In 1933 only one Jew was elected to the city council.
The Second World War
With the outbreak of the war and the Soviet conquest, Jewish merchants and artisans were forced to unionize, and some Jews were employed in the city administration. All forms of political activity were forbidden, similarly to other Galician communities in the Soviet territories.
On 03.07.1941, Nazi German forces entered Zhydachiv, and with their entry Ukrainian nationalists began harassing Jews, stealing Jewish property and attacking and at times even murdering Jews from Zhydachiv and the surrounding villages. Jews were forced to mark themselves as Jewish, their freedom of movement was curtailed, and many were sent to undertake various forced-labor enterprises.
In the autumn of 1941, Jewish youths from Zhydachiv were sent to labor camps, and in the summer of 1942 some families were moved to Stryi.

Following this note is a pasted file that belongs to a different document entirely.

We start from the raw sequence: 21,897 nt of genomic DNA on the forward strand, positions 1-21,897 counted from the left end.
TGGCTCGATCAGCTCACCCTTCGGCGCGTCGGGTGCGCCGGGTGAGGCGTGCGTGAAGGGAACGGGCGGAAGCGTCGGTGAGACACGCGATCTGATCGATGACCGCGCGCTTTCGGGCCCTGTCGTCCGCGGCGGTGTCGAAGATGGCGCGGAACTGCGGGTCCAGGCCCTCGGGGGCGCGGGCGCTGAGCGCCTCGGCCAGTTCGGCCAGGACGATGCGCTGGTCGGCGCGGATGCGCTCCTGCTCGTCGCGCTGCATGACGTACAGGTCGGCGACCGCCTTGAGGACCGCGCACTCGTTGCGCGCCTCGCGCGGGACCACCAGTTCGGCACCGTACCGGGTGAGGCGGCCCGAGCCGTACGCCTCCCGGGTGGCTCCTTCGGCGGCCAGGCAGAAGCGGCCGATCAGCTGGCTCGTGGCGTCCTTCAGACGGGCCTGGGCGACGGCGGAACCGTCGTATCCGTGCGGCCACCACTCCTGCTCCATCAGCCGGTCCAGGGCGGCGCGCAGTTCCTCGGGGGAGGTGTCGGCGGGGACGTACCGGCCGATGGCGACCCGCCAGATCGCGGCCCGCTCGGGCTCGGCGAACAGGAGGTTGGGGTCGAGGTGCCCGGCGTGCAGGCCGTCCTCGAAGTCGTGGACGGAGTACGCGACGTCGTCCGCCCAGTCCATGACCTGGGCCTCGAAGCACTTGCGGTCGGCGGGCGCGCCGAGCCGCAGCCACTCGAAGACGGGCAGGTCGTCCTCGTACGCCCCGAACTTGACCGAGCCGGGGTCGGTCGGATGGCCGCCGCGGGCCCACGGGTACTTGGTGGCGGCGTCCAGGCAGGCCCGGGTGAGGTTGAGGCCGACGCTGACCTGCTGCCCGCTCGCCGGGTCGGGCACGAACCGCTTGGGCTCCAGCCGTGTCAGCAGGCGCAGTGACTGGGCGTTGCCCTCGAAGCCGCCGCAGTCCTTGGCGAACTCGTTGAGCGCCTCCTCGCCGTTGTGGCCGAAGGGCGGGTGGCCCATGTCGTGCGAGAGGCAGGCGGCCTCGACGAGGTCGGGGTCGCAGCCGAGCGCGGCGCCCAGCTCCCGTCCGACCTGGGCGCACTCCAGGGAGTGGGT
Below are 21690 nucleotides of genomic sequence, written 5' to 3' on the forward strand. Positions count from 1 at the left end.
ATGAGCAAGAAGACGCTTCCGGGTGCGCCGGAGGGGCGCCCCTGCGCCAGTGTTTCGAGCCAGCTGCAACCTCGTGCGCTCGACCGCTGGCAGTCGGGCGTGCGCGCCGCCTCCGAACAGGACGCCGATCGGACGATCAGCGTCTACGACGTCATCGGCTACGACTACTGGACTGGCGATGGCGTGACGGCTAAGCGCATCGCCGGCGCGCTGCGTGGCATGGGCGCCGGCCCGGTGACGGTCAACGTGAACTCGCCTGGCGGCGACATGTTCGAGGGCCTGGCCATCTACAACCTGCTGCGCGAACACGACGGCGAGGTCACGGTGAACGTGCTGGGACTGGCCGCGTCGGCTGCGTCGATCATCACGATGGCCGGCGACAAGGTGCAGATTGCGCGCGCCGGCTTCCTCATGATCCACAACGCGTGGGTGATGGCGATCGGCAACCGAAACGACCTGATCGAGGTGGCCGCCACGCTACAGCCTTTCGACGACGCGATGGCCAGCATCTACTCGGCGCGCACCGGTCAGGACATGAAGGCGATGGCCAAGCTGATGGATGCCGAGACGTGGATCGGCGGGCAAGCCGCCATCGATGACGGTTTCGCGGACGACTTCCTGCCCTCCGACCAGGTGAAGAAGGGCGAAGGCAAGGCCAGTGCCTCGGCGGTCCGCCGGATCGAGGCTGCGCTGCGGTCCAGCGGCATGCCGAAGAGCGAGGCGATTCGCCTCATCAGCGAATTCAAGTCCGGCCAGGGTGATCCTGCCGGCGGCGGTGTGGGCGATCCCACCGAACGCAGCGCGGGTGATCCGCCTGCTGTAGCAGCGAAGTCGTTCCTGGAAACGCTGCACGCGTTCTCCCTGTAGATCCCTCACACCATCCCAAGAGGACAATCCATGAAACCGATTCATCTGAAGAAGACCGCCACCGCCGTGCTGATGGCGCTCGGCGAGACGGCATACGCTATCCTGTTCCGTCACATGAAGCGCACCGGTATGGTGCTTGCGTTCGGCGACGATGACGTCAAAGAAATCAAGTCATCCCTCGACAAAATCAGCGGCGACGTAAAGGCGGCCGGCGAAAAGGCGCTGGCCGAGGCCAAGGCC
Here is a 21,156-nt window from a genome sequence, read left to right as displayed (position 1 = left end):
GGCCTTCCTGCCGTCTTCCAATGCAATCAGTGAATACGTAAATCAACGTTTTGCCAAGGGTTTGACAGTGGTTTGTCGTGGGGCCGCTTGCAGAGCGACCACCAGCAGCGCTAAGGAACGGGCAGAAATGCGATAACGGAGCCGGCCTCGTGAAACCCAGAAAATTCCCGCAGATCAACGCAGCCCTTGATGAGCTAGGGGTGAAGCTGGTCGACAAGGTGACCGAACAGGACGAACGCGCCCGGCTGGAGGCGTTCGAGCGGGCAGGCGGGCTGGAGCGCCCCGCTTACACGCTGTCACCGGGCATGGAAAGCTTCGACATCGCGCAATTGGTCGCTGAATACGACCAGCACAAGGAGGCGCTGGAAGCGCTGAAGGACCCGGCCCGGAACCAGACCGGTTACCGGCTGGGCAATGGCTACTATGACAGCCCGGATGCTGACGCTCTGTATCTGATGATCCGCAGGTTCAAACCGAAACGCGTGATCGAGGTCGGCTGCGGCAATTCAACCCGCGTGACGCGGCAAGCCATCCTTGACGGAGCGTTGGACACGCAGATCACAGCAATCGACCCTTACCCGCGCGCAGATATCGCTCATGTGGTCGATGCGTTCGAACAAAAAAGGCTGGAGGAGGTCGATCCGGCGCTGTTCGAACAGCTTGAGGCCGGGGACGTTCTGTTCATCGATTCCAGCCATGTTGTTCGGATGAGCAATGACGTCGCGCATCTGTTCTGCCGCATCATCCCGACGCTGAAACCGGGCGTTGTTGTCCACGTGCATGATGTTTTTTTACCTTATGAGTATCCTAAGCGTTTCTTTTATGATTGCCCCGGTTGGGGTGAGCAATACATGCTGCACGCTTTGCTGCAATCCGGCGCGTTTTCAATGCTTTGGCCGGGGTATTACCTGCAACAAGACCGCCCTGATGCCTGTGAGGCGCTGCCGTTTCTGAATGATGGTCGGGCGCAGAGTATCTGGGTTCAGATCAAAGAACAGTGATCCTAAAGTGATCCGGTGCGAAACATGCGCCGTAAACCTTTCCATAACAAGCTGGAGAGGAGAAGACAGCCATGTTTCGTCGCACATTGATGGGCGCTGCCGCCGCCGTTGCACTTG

On 04-05.09.1942, several hundred Zhydachiv Jews were sent to the Belzec extermination camp, and at the end of that month the remainder of the city’s Jews were sent to the Stryi ghetto and Zhydachiv was declared ‘Judenrein’ – clean of Jews.
A few of the Jews who succeeded in escaping to the forests and hiding out there were killed by the Ukrainian farmers or handed over to the Nazi’s, and only a few of Zhydachiv’s Jews survived the war.
|Rabbi Tzvi Hirsh
||Rabbi Moshe, brother of r. Tzvi Hirsh
||Rivka, daughter of r. Tzvi Hirsh
|Second ohel on Jewish cemetery in Zhydachiv
||Here buried r. Yitzhak Aizik, r. Aleksander, r. Eli and r. Menachem Mendl